Around Colorado 2/4/09

Seeing Red Over Green Jobs

One more time: transferring money from the free economy to politically-favored jobs does not “create jobs,” it destroys some jobs and replaces them with others. Brad Collins, executive director of the American Solar Energy Society in Boulder, joins the list of those who apparently have never heard of Henry Hazlitt. His famous book is called Economics In One Lesson. Read it.

Collins writes,

During these precarious economic times marked by declining business revenues, widespread job losses and struggling families, we need to identify and support industries that are well-positioned for growth. … Colorado’s share of that impact is $10.2 billion annually, with 91,285 jobs, and the state is now widely recognized as a national leader in the rapidly growing green economy.

Sure it’s positioned for growth: that’s what happens when politicians subsidize an industry while strangling the competitors. But if “green” energy were truly good for the economy, it would succeed on a free market. Only then would the resulting jobs and revenues signal net economic gains.

Wage Controls

Vincent Carroll describes some of the problems with Colorado’s perpetually increasing wage floor. Because the measure was poorly written, it will hammer restaurants harder every year. Carroll is far to kind to the measure, though. Waiting tables is for many an entry-level job requiring no special skills. How many kids pay for college that way? Everyone who voted for the measure voted to throw some of those workers out of a job. There’s nothing understandable or excusable about that. Wage controls hurt entry level workers. Wage controls are immoral, and they should be repealed.

Legislature: Cells, Roads

The legislature is considering “banning drivers from talking on cellphones without a hands-free device.” Never mind the fact that driving while using a hands-free device is just as dangerous. This is about tears, damn it, not logic. Obviously we also need a bill to ban talking to other passengers while driving, eating and drinking while driving, daydreaming while driving…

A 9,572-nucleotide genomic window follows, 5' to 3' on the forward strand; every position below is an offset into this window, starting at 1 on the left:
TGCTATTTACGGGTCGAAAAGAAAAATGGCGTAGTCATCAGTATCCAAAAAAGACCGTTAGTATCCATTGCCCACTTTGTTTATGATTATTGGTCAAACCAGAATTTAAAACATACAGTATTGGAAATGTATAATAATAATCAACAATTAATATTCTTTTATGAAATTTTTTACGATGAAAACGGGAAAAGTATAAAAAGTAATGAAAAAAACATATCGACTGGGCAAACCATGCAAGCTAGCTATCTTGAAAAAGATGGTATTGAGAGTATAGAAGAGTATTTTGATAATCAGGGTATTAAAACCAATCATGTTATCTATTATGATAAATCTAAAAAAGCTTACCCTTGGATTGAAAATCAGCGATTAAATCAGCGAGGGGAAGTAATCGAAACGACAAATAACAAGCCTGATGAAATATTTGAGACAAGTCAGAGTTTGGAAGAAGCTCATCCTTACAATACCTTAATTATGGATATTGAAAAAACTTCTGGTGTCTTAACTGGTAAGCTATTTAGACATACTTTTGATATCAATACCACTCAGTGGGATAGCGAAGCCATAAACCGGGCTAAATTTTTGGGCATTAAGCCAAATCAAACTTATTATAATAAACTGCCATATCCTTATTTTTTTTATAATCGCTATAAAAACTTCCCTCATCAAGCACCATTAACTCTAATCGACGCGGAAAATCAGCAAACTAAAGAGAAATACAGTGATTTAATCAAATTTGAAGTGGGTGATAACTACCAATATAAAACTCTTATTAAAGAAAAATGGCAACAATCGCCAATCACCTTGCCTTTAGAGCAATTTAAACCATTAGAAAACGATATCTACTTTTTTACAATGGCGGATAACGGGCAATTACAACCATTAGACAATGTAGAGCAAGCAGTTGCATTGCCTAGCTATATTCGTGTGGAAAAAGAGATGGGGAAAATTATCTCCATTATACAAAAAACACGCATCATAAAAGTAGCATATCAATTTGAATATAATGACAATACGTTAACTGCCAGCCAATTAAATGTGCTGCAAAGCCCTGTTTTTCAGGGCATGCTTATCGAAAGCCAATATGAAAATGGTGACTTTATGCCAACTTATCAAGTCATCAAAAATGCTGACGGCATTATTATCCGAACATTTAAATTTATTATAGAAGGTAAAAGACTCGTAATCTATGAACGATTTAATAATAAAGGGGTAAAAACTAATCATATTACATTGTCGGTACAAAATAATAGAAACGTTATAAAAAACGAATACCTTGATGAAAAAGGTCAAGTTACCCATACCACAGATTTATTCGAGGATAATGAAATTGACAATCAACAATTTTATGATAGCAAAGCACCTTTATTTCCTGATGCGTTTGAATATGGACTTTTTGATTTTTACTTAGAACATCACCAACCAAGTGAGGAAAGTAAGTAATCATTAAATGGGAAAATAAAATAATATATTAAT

I’m a little confused as to why Republicans are pushing higher car fees. What happened to the gasoline tax?

Spending Restraints, Shmending Restraints

The Denver Post is positively giddy about the prospects of wiping out Colorado’s restraints on political spending. If the Post gets its way, Colorado citizens will pay increasingly more in taxes into the future.


Face the State has out an article on “transparency,” the move to put all records of political spending online. The Gazette has editorialized in favor of transparency. I fully endorse the move. The costs are trivial relative to the benefit of permitting citizens who pay for the whole mess to look at where their money is going.

Voters should regard this issue as the standard by which they decide whether Democrats stay in power. What’s more Democratic than giving information to the people? If Democrats fail to pass full transparency, for every branch and level of government, we’ll know that they care more about special interests than about the people. It’s our money, and we deserve to see how it’s spent. The only reason to keep that information from the public is if there’s something to hide.

One thought on “Around Colorado 2/4/09”

  1. Ari: oil, coal, natural gas, and nuclear currently receive many billions in subsidies, and have been doing so for decades. The marketplace needs a level playing field.

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